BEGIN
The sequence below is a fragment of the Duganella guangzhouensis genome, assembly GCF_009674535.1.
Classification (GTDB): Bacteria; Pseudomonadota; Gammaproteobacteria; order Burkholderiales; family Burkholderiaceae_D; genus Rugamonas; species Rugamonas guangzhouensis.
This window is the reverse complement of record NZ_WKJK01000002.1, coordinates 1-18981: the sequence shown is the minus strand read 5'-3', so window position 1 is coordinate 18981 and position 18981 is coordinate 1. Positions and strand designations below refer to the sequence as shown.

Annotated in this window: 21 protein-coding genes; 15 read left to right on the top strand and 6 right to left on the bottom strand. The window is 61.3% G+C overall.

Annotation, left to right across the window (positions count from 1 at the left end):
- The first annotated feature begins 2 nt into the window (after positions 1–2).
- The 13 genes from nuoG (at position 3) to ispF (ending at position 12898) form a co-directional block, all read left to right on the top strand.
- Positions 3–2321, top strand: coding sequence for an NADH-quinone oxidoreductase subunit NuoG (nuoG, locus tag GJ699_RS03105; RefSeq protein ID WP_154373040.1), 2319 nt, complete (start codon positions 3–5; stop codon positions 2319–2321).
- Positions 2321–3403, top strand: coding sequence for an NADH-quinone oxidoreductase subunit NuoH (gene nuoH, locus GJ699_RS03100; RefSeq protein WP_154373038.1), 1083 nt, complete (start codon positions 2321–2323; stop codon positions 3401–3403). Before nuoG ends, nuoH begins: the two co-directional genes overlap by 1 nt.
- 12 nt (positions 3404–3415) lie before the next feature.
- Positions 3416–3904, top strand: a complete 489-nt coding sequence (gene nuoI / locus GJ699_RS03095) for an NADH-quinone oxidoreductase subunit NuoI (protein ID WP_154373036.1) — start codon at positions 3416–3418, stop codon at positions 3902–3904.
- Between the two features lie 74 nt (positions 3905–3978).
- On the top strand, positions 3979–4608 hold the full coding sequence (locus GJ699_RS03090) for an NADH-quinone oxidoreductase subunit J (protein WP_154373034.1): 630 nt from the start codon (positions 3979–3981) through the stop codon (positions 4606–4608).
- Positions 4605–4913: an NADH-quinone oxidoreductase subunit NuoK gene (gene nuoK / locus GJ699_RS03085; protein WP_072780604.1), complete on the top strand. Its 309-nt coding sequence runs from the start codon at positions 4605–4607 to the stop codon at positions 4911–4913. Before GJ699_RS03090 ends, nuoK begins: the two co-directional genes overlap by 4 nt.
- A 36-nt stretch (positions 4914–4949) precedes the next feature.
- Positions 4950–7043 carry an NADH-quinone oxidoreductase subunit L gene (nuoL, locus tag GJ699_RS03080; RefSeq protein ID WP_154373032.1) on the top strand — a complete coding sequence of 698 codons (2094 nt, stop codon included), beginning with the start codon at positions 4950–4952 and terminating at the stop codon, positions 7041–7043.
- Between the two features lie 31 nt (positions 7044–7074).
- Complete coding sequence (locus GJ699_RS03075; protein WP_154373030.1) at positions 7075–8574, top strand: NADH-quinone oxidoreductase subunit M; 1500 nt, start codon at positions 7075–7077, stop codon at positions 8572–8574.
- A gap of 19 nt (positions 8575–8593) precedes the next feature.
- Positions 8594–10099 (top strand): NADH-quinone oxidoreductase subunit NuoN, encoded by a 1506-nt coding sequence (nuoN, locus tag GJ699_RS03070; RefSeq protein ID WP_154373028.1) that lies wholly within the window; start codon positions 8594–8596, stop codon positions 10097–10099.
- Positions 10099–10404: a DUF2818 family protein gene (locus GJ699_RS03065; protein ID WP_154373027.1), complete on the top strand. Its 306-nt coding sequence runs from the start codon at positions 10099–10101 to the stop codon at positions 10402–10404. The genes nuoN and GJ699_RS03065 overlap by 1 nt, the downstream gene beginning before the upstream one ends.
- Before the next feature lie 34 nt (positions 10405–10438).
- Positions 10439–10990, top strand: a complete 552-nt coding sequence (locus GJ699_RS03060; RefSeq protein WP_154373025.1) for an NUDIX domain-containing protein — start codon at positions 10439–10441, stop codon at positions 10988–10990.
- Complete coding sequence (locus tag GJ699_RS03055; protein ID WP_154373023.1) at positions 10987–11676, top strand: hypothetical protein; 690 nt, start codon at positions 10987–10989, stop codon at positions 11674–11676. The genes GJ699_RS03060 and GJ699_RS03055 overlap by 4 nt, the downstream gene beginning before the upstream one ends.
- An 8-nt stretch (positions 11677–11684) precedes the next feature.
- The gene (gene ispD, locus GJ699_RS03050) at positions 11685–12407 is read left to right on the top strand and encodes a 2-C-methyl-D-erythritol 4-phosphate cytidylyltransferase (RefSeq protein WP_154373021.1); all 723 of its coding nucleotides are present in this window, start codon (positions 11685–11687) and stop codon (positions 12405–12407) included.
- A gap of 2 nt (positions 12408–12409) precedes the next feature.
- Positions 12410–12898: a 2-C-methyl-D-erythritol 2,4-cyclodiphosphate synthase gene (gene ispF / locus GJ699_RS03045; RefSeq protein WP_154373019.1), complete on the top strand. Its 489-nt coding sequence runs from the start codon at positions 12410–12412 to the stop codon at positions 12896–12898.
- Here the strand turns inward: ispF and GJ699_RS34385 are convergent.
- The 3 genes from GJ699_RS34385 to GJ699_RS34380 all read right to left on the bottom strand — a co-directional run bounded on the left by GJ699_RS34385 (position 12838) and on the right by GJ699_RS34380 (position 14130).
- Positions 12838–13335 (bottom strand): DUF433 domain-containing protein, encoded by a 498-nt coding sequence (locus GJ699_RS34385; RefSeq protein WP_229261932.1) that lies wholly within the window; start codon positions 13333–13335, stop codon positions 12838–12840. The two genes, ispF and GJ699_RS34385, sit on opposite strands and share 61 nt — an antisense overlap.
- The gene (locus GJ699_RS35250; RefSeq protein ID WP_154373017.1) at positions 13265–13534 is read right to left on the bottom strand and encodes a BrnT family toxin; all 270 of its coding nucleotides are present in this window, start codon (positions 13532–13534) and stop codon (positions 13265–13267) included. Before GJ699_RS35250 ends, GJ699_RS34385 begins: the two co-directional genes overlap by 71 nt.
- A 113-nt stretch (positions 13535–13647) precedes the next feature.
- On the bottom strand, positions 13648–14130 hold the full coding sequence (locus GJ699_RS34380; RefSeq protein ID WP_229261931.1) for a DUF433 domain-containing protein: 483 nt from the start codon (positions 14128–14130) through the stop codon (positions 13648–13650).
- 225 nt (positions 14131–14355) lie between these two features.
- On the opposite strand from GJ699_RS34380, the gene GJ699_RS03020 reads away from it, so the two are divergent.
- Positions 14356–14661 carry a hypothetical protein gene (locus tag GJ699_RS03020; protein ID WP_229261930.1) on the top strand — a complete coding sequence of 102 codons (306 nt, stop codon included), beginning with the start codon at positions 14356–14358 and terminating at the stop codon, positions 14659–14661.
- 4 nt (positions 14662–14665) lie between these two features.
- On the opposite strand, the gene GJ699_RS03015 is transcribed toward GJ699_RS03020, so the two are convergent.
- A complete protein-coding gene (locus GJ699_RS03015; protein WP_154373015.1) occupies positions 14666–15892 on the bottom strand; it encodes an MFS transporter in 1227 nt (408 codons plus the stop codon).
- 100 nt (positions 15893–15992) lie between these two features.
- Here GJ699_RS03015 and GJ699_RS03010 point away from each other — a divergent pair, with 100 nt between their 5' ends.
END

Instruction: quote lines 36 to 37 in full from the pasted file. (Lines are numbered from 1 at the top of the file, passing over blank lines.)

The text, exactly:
- On the opposite strand from GJ699_RS34380, the gene GJ699_RS03020 reads away from it, so the two are divergent.
- Positions 14356–14661 carry a hypothetical protein gene (locus tag GJ699_RS03020; protein ID WP_229261930.1) on the top strand — a complete coding sequence of 102 codons (306 nt, stop codon included), beginning with the start codon at positions 14356–14358 and terminating at the stop codon, positions 14659–14661.